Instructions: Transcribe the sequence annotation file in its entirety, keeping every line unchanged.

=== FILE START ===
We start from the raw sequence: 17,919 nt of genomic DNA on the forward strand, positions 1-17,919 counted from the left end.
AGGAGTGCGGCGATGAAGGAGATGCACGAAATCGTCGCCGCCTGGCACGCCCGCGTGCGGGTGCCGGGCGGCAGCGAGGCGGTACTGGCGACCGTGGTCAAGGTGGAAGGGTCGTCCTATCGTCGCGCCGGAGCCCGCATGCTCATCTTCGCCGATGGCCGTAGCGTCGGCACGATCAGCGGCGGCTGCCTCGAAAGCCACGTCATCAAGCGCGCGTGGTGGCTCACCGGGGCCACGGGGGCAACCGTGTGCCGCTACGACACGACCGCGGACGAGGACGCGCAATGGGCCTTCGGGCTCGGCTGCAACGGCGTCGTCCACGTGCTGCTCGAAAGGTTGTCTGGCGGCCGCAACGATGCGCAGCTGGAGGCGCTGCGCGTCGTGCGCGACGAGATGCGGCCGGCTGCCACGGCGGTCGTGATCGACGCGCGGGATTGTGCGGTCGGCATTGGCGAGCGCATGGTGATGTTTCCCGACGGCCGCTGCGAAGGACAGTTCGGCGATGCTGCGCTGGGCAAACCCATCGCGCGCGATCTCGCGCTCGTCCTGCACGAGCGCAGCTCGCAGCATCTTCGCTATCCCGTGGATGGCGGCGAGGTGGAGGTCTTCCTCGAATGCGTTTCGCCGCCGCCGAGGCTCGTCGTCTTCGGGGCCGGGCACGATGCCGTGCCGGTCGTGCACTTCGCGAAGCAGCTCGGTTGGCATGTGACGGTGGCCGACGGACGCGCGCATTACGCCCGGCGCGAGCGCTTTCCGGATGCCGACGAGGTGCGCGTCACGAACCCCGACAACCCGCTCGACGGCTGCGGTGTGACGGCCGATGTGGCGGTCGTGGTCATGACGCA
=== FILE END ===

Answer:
We start from the raw sequence: 17,919 nt of genomic DNA on the forward strand, positions 1-17,919 counted from the left end.
AGGAGTGCGGCGATGAAGGAGATGCACGAAATCGTCGCCGCCTGGCACGCCCGCGTGCGGGTGCCGGGCGGCAGCGAGGCGGTACTGGCGACCGTGGTCAAGGTGGAAGGGTCGTCCTATCGTCGCGCCGGAGCCCGCATGCTCATCTTCGCCGATGGCCGTAGCGTCGGCACGATCAGCGGCGGCTGCCTCGAAAGCCACGTCATCAAGCGCGCGTGGTGGCTCACCGGGGCCACGGGGGCAACCGTGTGCCGCTACGACACGACCGCGGACGAGGACGCGCAATGGGCCTTCGGGCTCGGCTGCAACGGCGTCGTCCACGTGCTGCTCGAAAGGTTGTCTGGCGGCCGCAACGATGCGCAGCTGGAGGCGCTGCGCGTCGTGCGCGACGAGATGCGGCCGGCTGCCACGGCGGTCGTGATCGACGCGCGGGATTGTGCGGTCGGCATTGGCGAGCGCATGGTGATGTTTCCCGACGGCCGCTGCGAAGGACAGTTCGGCGATGCTGCGCTGGGCAAACCCATCGCGCGCGATCTCGCGCTCGTCCTGCACGAGCGCAGCTCGCAGCATCTTCGCTATCCCGTGGATGGCGGCGAGGTGGAGGTCTTCCTCGAATGCGTTTCGCCGCCGCCGAGGCTCGTCGTCTTCGGGGCCGGGCACGATGCCGTGCCGGTCGTGCACTTCGCGAAGCAGCTCGGTTGGCATGTGACGGTGGCCGACGGACGCGCGCATTACGCCCGGCGCGAGCGCTTTCCGGATGCCGACGAGGTGCGCGTCACGAACCCCGACAACCCGCTCGACGGCTGCGGTGTGACGGCCGATGTGGCGGTCGTGGTCATGACGCA